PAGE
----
President Joe Biden imposed a slate of COVID-19 vaccine mandates in 2021. The VA was the first federal agency to implement a mandate.

President Biden rescinded the mandates in May 2023, citing a drop in COVID-19 cases and hospitalizations. His administration maintains the choice to require vaccines was the right one and saved lives.

“Our administration’s vaccination requirements helped ensure the safety of workers in critical workforces including those in the healthcare and education sectors, protecting themselves and the populations they serve, and strengthening their ability to provide services without disruptions to operations,” the White House said.

Some experts said requiring vaccination meant many younger people were forced to get a vaccine despite the risks potentially outweighing the benefits, leaving fewer doses for older adults.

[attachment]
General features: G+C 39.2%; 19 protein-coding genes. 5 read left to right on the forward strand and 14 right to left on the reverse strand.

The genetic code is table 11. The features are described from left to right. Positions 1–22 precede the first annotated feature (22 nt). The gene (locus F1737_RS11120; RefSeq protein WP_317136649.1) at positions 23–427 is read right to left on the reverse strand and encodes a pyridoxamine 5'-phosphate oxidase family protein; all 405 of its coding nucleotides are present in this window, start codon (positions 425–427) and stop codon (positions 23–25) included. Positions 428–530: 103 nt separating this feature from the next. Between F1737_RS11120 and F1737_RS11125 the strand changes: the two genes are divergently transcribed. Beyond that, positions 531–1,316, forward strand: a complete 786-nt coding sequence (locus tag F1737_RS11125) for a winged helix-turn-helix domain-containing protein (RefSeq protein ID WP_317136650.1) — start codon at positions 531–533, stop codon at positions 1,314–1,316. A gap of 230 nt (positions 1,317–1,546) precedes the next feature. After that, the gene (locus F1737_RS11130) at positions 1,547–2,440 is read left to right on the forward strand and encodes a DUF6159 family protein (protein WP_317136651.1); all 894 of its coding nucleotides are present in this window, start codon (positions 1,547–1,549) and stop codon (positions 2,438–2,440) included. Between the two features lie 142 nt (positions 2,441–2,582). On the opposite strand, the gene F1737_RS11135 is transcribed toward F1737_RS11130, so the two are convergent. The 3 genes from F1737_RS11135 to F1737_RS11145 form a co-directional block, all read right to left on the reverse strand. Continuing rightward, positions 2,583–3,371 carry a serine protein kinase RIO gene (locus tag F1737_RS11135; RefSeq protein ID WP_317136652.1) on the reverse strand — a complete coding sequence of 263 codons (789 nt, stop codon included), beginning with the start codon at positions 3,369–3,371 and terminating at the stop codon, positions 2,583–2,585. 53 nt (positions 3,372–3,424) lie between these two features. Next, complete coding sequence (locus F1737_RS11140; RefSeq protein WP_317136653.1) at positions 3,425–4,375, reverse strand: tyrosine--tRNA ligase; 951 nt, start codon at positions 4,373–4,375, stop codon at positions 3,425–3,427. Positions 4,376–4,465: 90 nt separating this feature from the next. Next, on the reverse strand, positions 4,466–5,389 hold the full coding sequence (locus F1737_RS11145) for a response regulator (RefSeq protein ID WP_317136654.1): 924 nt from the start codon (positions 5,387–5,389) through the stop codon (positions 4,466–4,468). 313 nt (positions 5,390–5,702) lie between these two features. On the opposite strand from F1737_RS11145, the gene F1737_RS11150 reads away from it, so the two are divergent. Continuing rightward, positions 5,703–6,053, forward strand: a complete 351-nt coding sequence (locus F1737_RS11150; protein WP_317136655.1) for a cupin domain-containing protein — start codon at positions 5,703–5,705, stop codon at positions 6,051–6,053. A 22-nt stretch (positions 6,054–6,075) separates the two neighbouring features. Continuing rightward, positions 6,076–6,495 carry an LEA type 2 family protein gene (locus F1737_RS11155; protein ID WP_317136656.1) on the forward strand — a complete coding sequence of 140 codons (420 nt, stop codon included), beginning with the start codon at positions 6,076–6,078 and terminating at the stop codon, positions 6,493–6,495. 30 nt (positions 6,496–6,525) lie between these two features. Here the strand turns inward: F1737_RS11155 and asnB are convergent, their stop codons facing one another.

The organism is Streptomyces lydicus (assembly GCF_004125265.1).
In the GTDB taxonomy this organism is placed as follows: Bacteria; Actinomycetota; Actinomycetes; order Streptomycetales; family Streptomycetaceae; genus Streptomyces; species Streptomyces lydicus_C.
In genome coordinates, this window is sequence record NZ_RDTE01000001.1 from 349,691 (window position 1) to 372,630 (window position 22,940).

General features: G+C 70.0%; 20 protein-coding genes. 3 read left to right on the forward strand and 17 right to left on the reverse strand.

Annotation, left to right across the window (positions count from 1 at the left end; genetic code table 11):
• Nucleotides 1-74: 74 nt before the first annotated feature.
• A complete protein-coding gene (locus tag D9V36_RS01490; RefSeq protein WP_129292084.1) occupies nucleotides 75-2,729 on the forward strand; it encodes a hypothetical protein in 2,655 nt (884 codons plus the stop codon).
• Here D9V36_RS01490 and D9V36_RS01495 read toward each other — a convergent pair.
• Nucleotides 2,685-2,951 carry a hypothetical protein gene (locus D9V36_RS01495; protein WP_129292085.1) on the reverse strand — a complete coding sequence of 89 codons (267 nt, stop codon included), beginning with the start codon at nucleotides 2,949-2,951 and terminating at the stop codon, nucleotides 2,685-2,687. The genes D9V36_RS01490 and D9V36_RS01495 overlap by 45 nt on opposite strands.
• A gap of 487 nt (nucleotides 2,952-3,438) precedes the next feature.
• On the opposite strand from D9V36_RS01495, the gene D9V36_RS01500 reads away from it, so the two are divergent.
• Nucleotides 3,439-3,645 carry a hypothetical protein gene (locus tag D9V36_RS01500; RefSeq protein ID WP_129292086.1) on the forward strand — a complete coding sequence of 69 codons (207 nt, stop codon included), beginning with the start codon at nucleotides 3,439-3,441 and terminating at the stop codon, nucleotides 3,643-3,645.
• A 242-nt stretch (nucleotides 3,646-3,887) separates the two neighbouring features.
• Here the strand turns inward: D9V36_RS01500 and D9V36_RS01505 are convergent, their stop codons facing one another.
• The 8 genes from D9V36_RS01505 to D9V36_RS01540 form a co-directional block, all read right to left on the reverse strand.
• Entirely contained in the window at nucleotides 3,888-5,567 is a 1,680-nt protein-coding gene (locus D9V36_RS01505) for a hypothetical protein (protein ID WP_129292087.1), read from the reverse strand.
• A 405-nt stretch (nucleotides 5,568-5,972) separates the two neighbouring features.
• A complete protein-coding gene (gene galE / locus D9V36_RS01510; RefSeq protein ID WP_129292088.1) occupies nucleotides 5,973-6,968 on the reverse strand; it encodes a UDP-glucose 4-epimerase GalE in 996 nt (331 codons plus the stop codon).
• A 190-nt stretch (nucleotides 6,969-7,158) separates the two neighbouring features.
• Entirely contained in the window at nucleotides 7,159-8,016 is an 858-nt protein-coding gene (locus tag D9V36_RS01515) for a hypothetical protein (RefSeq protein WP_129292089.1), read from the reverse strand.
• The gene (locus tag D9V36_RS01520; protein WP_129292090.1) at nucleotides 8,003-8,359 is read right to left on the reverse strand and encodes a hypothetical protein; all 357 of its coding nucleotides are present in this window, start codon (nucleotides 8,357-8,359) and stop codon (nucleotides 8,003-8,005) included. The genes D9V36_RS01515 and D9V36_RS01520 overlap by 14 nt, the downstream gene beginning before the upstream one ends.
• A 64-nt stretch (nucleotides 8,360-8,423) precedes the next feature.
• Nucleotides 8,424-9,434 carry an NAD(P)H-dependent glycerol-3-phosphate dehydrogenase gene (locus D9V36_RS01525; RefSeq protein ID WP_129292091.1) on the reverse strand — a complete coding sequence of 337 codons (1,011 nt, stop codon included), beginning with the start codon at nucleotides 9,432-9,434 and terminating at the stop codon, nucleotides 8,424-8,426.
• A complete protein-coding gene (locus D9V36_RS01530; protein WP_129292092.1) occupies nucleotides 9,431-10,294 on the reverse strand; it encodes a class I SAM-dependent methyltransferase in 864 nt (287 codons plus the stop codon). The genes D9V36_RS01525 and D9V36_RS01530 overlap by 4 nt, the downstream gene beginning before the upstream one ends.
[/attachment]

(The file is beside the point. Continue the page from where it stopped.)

By mandating the vaccines to younger people and those with natural immunity from having had COVID, older people in the U.S. and other countries did not have access to them, and many people might have died because of that,” Martin Kulldorff, a professor of medicine on leave from Harvard Medical School, told The Epoch Times previously.

The VA was one of just a handful of agencies to keep its mandate in place following the removal of many federal mandates.

“At this time, the vaccine requirement will remain in effect for VA health care personnel, including VA psychologists, pharmacists, social workers, nursing assistants, physical therapists, respiratory therapists, peer specialists, medical support assistants, engineers, housekeepers, and other clinical, administrative, and infrastructure support employees,” Mr. McDonough wrote to VA employees at the time.